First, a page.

The Truth Behind the Flames. - *Movella of the Year 2016*

Before you judge me and tell me that it was all worth it in the end, ask yourself one question, one question only before you read on: what was it all for?

They say that we are judged by the choices we make. They are what define us and on June the 25th, 2414, I chose wrong.


18. Humanity.

As burnt orange tendrils breached the darkness of the night, I prepared myself for the chaos that the morning light would bring. It was a new dawn and a new day in more than one sense. The darkness began to fade as colour seeped across the domain of the sky – chasing away the remnants of the night. The steel shutters seemed to catch the light, casting shards of colour across the edges of the forest. It was moments like this that made living seem worth it. All of the struggles and all of the pain was nothing compared to the beauty of the earth that we lived on. So many others weren’t alive to see the sun rise each day but I was and that had to mean something.


My job was not yet done. My task was not yet over.


As I pulled my diary out my rucksack, a breath slipped from my lips as the gravity of my situation began to set in. My diary was everything. It was my final confession and my acceptance of the past but also my story. The book was filled with my truth, my story and would soon become my legacy. Maybe after this, people would see the light and would understand the reality that they lived in, but it would all fall apart in an instant if I failed. Destroying the Council’s weapons was my top priority, but explaining why was close second.


Why? That was the question that defined my life. And still, I had no answers.


 If the message wasn’t received there would be panic and maybe even another war. Whatever happened, I’d try my best because that was all that I had to offer.


For the first time since I had run away, I finally knew what had to be done in order to complete my mission. Although I remained beneath the blanket of the forest, I could see the broadcast tower, cutting through the fading black of the skyline. I had no backup and no plan B in case everything went wrong. Thousands of lives hung in the balance, resting on my shoulders – pushing me down as i fought against the darkness that threatened to spill over.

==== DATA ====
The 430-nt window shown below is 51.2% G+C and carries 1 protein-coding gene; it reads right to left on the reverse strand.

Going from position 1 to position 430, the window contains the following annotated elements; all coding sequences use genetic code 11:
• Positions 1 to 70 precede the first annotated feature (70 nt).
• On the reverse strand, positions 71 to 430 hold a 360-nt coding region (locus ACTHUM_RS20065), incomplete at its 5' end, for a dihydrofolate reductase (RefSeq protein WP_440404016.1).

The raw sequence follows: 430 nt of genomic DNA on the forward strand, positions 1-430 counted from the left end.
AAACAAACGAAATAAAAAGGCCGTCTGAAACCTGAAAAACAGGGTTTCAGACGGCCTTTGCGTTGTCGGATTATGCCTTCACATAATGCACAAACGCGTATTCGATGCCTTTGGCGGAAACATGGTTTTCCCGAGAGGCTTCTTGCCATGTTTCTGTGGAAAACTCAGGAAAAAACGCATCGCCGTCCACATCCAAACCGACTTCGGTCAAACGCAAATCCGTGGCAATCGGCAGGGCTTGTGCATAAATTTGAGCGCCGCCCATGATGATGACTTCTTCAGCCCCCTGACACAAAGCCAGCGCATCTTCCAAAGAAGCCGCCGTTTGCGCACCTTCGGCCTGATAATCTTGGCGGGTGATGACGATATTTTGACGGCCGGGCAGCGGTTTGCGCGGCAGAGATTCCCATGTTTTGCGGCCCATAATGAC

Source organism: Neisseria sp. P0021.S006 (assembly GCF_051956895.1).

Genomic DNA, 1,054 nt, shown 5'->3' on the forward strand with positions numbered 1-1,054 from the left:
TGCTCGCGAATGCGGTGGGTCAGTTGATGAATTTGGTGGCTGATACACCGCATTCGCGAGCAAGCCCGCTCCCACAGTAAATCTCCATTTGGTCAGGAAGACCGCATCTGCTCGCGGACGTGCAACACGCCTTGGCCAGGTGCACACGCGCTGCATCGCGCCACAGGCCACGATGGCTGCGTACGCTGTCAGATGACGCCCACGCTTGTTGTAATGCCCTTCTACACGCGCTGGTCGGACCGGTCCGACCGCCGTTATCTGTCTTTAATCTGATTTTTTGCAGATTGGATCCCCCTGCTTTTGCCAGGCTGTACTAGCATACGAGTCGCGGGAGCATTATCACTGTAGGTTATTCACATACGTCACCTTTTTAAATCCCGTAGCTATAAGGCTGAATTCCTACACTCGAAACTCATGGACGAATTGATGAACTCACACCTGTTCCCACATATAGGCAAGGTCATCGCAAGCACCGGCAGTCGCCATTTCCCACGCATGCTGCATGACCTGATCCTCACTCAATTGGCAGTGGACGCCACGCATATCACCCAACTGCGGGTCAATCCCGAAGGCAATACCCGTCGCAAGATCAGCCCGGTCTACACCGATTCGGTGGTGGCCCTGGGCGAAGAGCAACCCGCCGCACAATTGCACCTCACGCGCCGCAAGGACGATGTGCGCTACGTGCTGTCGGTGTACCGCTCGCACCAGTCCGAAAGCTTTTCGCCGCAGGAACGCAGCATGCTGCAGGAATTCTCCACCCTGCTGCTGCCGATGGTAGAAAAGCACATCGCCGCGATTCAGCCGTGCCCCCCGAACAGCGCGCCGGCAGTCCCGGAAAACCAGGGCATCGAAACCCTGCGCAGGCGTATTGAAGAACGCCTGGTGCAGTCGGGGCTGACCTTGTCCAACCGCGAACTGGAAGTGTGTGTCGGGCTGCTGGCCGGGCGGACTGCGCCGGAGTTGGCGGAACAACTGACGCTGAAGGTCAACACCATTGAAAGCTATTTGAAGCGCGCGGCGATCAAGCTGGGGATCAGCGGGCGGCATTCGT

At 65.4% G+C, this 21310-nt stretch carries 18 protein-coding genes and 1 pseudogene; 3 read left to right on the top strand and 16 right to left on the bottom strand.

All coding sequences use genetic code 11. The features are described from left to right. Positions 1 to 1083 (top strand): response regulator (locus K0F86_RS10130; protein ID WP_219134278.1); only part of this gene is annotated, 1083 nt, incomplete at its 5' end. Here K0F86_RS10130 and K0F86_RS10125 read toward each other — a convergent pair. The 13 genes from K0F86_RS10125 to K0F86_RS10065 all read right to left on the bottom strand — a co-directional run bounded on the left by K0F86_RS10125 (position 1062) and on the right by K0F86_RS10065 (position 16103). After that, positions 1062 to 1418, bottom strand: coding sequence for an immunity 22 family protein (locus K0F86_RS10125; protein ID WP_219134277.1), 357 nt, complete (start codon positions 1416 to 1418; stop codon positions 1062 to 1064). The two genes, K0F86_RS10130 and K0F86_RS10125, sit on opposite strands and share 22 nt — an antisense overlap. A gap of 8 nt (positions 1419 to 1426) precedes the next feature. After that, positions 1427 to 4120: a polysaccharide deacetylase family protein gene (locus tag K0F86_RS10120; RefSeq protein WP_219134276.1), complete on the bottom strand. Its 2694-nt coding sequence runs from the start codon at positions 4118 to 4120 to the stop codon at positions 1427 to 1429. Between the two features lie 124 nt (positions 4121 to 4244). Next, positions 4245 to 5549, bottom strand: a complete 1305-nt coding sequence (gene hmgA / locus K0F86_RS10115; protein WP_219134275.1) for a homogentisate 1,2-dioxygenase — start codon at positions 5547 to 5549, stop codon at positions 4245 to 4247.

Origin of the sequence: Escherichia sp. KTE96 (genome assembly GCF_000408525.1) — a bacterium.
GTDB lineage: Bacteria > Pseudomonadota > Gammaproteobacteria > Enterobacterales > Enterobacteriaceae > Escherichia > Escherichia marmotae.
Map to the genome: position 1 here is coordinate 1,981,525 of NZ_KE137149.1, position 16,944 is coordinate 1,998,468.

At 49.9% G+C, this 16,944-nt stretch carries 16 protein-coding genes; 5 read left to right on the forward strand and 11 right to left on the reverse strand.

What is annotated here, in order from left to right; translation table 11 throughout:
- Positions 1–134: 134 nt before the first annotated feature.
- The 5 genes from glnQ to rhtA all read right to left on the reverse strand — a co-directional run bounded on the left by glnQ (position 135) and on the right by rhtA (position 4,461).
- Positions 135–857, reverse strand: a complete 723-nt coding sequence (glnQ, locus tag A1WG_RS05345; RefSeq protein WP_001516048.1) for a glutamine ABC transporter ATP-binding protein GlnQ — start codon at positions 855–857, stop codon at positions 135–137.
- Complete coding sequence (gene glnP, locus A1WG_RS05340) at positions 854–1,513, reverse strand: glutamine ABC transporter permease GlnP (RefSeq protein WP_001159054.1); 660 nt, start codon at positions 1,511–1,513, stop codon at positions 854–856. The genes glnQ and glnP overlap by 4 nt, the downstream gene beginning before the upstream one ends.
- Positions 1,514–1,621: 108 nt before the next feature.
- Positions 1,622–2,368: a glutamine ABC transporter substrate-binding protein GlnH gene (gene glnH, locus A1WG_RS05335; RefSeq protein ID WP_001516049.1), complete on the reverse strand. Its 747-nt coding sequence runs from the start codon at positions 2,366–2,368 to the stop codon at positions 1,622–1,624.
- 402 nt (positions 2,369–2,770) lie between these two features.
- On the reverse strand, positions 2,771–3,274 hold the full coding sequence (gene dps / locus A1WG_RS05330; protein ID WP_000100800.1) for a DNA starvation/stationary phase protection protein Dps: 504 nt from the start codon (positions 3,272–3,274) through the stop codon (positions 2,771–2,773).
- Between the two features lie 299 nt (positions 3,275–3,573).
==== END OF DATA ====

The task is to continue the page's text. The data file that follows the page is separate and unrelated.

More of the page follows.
If the footage of the Council was gone, I was as good as dead. If the broadcasting equipment had been taken away or failed, then I was as good as dead. If I was seen, I was as good as dead.


If, if, if.


There were too many variables and factors that were bound to go wrong. I had to rely on my skills and the techniques that the True Military had taught me before everything went to hell. The irony of that didn't escape me but I couldn't afford to feel bad about it; I had to stay strong and rely on myself to succeed.


Because now, at the end of it all, I had no-one left.


I had to get in, find the footage and broadcast it across the country. I had to show the survivors what depths their leaders had fallen to in order to win the war. I had to clear my name from the tainted words of the Council. It wasn’t too late; I wouldn’t let it be too late.


 After the footage was sent, I had to act quickly with the next stage: infiltration and extermination. The weapons vault was my target. I was the one who had sown the seeds of destruction and now my plants were growing and polluting the planet. It was my responsibility to deal with them. I had done this and each day that I woke up was a reminder. Each breath was tinged with regret as the truth refused to let me go.


I had to do this.


Bathed in the warm glow of sunlight, I took a final look at the notebook in my grasp.  I only hoped that it would be found and understood. If I didn't make it out alive, I wanted the world to know the truth: my truth and why I had to bring down the facade. More than anything, I wanted to be forgiven and to clear my name of the lies that dragged me down. My diary was my everything and now it was time to let go.


Slowing my breath, I slowly closed my diary for what I knew would be the last time and placed it in a cove inside of the tree. Our tree. It was carved with mine and Evan’s initials and stood to represent the life that I had left behind all of those broken months ago. This was where we had sat on the night when my parents died. I knew that it wasn’t the most obvious place to hide my words but something about it just felt right. It was as if I was taking it back to where it had all begun. I was a new person now, a war-tired broken person completing a mission that would change the world. Leaving my final words behind me, I clung to my kitchen knife and began the descent towards the glinting gates of the complex.